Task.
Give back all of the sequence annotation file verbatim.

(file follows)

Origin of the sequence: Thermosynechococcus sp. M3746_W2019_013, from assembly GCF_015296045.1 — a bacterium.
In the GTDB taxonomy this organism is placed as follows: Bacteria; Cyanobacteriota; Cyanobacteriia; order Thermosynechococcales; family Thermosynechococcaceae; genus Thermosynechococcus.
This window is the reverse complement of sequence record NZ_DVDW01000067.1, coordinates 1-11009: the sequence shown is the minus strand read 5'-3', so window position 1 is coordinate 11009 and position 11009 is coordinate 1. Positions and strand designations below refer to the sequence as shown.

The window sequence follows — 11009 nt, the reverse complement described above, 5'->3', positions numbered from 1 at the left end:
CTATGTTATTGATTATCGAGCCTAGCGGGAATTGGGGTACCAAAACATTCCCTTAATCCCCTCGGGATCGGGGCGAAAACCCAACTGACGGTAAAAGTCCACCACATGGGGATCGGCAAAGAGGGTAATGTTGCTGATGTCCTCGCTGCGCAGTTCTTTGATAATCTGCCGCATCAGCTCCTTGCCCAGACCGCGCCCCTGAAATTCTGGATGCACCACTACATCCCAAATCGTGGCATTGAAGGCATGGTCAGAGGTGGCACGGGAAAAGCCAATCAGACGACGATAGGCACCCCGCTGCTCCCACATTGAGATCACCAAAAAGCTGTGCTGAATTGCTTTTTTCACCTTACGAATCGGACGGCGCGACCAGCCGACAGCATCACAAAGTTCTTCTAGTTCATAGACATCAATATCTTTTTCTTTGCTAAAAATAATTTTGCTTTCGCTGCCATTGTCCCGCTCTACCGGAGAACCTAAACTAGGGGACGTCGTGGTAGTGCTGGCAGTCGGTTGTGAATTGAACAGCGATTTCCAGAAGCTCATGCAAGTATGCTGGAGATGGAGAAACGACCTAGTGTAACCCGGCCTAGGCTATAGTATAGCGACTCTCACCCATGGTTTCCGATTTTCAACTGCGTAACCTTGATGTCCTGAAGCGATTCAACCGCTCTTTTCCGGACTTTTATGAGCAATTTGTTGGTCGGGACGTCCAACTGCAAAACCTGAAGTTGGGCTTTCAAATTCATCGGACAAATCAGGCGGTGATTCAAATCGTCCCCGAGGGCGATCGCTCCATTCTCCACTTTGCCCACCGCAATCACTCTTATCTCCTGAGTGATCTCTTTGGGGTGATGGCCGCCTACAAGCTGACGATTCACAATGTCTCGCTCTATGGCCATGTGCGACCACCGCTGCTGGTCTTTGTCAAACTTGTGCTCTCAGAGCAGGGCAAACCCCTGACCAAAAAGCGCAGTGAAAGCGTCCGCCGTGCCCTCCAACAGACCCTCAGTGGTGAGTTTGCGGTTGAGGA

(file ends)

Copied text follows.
Origin of the sequence: Thermosynechococcus sp. M3746_W2019_013, from assembly GCF_015296045.1 — a bacterium.
In the GTDB taxonomy this organism is placed as follows: Bacteria; Cyanobacteriota; Cyanobacteriia; order Thermosynechococcales; family Thermosynechococcaceae; genus Thermosynechococcus.
This window is the reverse complement of sequence record NZ_DVDW01000067.1, coordinates 1-11009: the sequence shown is the minus strand read 5'-3', so window position 1 is coordinate 11009 and position 11009 is coordinate 1. Positions and strand designations below refer to the sequence as shown.

The window sequence follows — 11009 nt, the reverse complement described above, 5'->3', positions numbered from 1 at the left end:
CTATGTTATTGATTATCGAGCCTAGCGGGAATTGGGGTACCAAAACATTCCCTTAATCCCCTCGGGATCGGGGCGAAAACCCAACTGACGGTAAAAGTCCACCACATGGGGATCGGCAAAGAGGGTAATGTTGCTGATGTCCTCGCTGCGCAGTTCTTTGATAATCTGCCGCATCAGCTCCTTGCCCAGACCGCGCCCCTGAAATTCTGGATGCACCACTACATCCCAAATCGTGGCATTGAAGGCATGGTCAGAGGTGGCACGGGAAAAGCCAATCAGACGACGATAGGCACCCCGCTGCTCCCACATTGAGATCACCAAAAAGCTGTGCTGAATTGCTTTTTTCACCTTACGAATCGGACGGCGCGACCAGCCGACAGCATCACAAAGTTCTTCTAGTTCATAGACATCAATATCTTTTTCTTTGCTAAAAATAATTTTGCTTTCGCTGCCATTGTCCCGCTCTACCGGAGAACCTAAACTAGGGGACGTCGTGGTAGTGCTGGCAGTCGGTTGTGAATTGAACAGCGATTTCCAGAAGCTCATGCAAGTATGCTGGAGATGGAGAAACGACCTAGTGTAACCCGGCCTAGGCTATAGTATAGCGACTCTCACCCATGGTTTCCGATTTTCAACTGCGTAACCTTGATGTCCTGAAGCGATTCAACCGCTCTTTTCCGGACTTTTATGAGCAATTTGTTGGTCGGGACGTCCAACTGCAAAACCTGAAGTTGGGCTTTCAAATTCATCGGACAAATCAGGCGGTGATTCAAATCGTCCCCGAGGGCGATCGCTCCATTCTCCACTTTGCCCACCGCAATCACTCTTATCTCCTGAGTGATCTCTTTGGGGTGATGGCCGCCTACAAGCTGACGATTCACAATGTCTCGCTCTATGGCCATGTGCGACCACCGCTGCTGGTCTTTGTCAAACTTGTGCTCTCAGAGCAGGGCAAACCCCTGACCAAAAAGCGCAGTGAAAGCGTCCGCCGTGCCCTCCAACAGACCCTCAGTGGTGAGTTTGCGGTTGAGGA